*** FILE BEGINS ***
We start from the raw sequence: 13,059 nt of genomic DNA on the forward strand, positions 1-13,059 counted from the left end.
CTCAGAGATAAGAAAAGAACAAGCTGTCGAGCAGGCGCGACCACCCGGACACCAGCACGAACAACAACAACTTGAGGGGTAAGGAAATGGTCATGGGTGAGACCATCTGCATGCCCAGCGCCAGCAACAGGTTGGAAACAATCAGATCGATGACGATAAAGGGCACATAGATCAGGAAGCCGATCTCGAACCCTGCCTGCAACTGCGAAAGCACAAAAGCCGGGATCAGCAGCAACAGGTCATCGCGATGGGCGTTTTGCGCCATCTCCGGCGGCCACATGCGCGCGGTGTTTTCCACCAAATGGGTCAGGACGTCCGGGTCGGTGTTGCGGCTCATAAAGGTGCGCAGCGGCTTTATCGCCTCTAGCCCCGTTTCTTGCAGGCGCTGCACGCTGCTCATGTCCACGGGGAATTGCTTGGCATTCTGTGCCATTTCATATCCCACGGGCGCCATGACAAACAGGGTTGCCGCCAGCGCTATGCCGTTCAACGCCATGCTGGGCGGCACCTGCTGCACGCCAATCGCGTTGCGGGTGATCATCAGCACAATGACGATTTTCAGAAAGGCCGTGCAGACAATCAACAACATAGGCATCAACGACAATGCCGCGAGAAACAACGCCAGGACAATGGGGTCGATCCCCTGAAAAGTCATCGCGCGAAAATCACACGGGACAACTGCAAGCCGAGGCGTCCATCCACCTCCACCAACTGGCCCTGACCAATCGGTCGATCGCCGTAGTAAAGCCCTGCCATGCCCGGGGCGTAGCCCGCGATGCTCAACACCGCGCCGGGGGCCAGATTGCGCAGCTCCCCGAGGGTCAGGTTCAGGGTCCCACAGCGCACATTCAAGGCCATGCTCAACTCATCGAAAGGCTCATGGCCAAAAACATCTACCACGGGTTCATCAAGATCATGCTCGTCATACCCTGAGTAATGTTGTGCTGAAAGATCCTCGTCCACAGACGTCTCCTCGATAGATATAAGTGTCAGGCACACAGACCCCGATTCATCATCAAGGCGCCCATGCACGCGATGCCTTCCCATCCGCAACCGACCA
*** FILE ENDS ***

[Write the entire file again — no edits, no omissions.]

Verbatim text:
We start from the raw sequence: 13,059 nt of genomic DNA on the forward strand, positions 1-13,059 counted from the left end.
CTCAGAGATAAGAAAAGAACAAGCTGTCGAGCAGGCGCGACCACCCGGACACCAGCACGAACAACAACAACTTGAGGGGTAAGGAAATGGTCATGGGTGAGACCATCTGCATGCCCAGCGCCAGCAACAGGTTGGAAACAATCAGATCGATGACGATAAAGGGCACATAGATCAGGAAGCCGATCTCGAACCCTGCCTGCAACTGCGAAAGCACAAAAGCCGGGATCAGCAGCAACAGGTCATCGCGATGGGCGTTTTGCGCCATCTCCGGCGGCCACATGCGCGCGGTGTTTTCCACCAAATGGGTCAGGACGTCCGGGTCGGTGTTGCGGCTCATAAAGGTGCGCAGCGGCTTTATCGCCTCTAGCCCCGTTTCTTGCAGGCGCTGCACGCTGCTCATGTCCACGGGGAATTGCTTGGCATTCTGTGCCATTTCATATCCCACGGGCGCCATGACAAACAGGGTTGCCGCCAGCGCTATGCCGTTCAACGCCATGCTGGGCGGCACCTGCTGCACGCCAATCGCGTTGCGGGTGATCATCAGCACAATGACGATTTTCAGAAAGGCCGTGCAGACAATCAACAACATAGGCATCAACGACAATGCCGCGAGAAACAACGCCAGGACAATGGGGTCGATCCCCTGAAAAGTCATCGCGCGAAAATCACACGGGACAACTGCAAGCCGAGGCGTCCATCCACCTCCACCAACTGGCCCTGACCAATCGGTCGATCGCCGTAGTAAAGCCCTGCCATGCCCGGGGCGTAGCCCGCGATGCTCAACACCGCGCCGGGGGCCAGATTGCGCAGCTCCCCGAGGGTCAGGTTCAGGGTCCCACAGCGCACATTCAAGGCCATGCTCAACTCATCGAAAGGCTCATGGCCAAAAACATCTACCACGGGTTCATCAAGATCATGCTCGTCATACCCTGAGTAATGTTGTGCTGAAAGATCCTCGTCCACAGACGTCTCCTCGATAGATATAAGTGTCAGGCACACAGACCCCGATTCATCATCAAGGCGCCCATGCACGCGATGCCTTCCCATCCGCAACCGACCA